Saturday, March 30, 2013

June 12, 1954 Osaka Castle, Iwashimizu Shrine and Myokian Temple

Dear Mother & Daddy,

"The past two weeks have been busy ones without our really getting very much done.  Our company has been here and left this morning.  With six extra people in the house it means a lot of extra work and confusion but the time went fast and the children got along well.  They broke the visit by going to Hiroshima and then she and the children came back here while he went on south.

This is the rainy season now and it does not rain every day as some of the pessimistic neighbors said.  It rains a lot and sometimes for several days in a row but when the sun comes out everything is glistening clean.  The ground dries quickly so we don't have lots of mud right here.  The country roads get awfully muddy so we can't walk them.  People say that sometimes it rains so much that things get moldy but our winter things are packed in a trunk ready for the trip home.  We have a good dry cleaner so we had everything cleaned and then got it all good and dry in the sun before putting them away.  The moths are thick here and we have to be careful that way too.  They fly around in all the houses this time of year and that is one of the first things one is warned about when coming here.

While our friends were here we all took a trip to an old feudal castle in Osaka.  It was built by a lord who was a very poor boy that had fought his way up as a warrior.  When he defeated the other warriors he commissioned them to send him huge stones from all over Japan.  The castle is made of these stones which are unbelievably big--some we estimate to be about 50 cubic feet.  They were carried by men across the land and floated on barges to Osaka.  The castle was built in the 1400s and is a tourist attraction now.  The deep well within the castle grounds was supposedly purified by the lord tossing in gold coins.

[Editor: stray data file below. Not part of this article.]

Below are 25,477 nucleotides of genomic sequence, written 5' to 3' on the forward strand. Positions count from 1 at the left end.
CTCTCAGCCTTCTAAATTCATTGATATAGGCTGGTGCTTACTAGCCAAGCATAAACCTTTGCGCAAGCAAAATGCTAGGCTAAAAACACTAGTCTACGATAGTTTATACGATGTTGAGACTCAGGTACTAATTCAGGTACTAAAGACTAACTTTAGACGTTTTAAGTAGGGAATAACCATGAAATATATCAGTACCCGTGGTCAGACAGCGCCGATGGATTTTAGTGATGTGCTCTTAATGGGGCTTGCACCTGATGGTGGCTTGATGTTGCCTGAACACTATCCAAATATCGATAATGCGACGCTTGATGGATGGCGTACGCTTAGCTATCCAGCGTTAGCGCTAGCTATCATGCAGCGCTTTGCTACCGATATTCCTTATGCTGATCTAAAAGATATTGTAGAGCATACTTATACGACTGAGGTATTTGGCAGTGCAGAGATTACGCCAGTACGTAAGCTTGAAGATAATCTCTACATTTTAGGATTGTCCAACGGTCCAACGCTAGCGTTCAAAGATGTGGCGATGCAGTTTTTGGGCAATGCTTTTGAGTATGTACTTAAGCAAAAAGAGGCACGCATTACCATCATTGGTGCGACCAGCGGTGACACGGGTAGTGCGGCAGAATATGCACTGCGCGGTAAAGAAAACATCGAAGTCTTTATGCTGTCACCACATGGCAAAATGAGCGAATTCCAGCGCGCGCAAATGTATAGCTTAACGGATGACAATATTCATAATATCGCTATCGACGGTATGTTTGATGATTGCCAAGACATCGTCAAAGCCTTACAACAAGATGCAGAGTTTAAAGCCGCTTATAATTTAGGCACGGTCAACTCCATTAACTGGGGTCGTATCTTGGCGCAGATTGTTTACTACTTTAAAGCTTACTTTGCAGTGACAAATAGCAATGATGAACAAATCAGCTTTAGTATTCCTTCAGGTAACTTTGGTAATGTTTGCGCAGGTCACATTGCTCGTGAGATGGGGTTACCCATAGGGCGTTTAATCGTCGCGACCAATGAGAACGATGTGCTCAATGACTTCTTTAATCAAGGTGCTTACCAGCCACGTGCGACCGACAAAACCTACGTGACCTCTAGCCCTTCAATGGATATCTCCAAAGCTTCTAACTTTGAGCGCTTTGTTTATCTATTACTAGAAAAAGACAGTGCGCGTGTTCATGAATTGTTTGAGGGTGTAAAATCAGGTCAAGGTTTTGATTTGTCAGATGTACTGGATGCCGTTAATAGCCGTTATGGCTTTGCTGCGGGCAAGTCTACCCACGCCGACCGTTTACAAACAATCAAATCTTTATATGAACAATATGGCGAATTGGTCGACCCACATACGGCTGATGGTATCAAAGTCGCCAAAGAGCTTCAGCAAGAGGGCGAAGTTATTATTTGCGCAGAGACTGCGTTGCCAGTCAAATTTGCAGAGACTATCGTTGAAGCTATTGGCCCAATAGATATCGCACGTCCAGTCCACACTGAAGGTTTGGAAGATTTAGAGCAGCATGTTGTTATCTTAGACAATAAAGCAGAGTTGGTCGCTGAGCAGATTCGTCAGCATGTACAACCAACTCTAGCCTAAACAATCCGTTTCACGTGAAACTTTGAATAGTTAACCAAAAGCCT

That same day we met three Japanese men and had lunch with them.  They are coming to America this fall under the Fulbright program to study American textile industries.  They all work in textile plants here.  One of them lives near us and asked me to help him practice his English.  I promised to help him but he has not called me yet.

I have my last painting lesson next week.  Some of the girls are leaving and since we have finished one whole book of lessons it is a good time to stop.  I have started some lessons in flower arranging even if I can't get but a few.  My teacher cannot speak a word of English so one of the missionaries goes with me to interpret.  I have bought some books on flower arranging so can teach myself a little.

This same missionary, a neighbor, and I had a real experience on last Thursday.  We went with some Japanese women far out in the country to a Shinto shrine and saw a special ceremony in which tea was prepared and offered to the spirits of a former emperor and empress.  By special permission I got to take pictures.  The day was very long and it rained all day long.  We left home at 7:00 in the morning and got back at 6.  It took three hours by train and then we climbed a mountain.  Steps of concrete have been built so it was not muddy climbing but I can't even guess at the number of steps but well into several hundred.  My knees were like jelly when we got to the top.  The women first paid their respects at the altar and then we were served special tea.

Then we went to the temple and the tea master posed for me and some newspaper photographers.  The place was big and there were lots of spectators but I had to go out in the very middle to get the pictures.  I could feel every eye on me as I walked back to my seat in my sock feet.  There wasn't a sound in that temple.  I guess they wondered what that silly American woman was doing there.  The real ceremony began with the sound of the flutes.  The priests--young and in snow white silk with shiny black wooden shoes that went clank, clank as they walked across the stone courtyard--carried in tray after tray filled with food and placed it at the altar.

There were vegetables, fruit, rice cakes, sweets, fish and rice wine.  Then the tea was made and offered to the gods.  The head priest chanted a poem and then priests and government officials took their turns at offering branches of the sacred tree.  All the food was carried out again by the priests and when they marched out it was over.

We went back to the tea house and ate the sandwiches we had taken along.  I was ready to come home but they took us to a very old tea house that is very famous and we had tea again.

To get there we had to ride the train, walk, and cross two rivers in flat bottom boats and all in the rain.  We must have looked awfully funny to the boatman.  The Japanese women wore kimono and we all had umbrellas.  The boats had no seats so we squatted.  I thoroughly enjoyed the day but I was completely exhausted when I got home.  The Japanese women were still going strong.

We haven't had much chance to rest with all our company so we are tired.  I am behind with my letters again but tell Beulah I'll try to answer before long."

                   Love to all,


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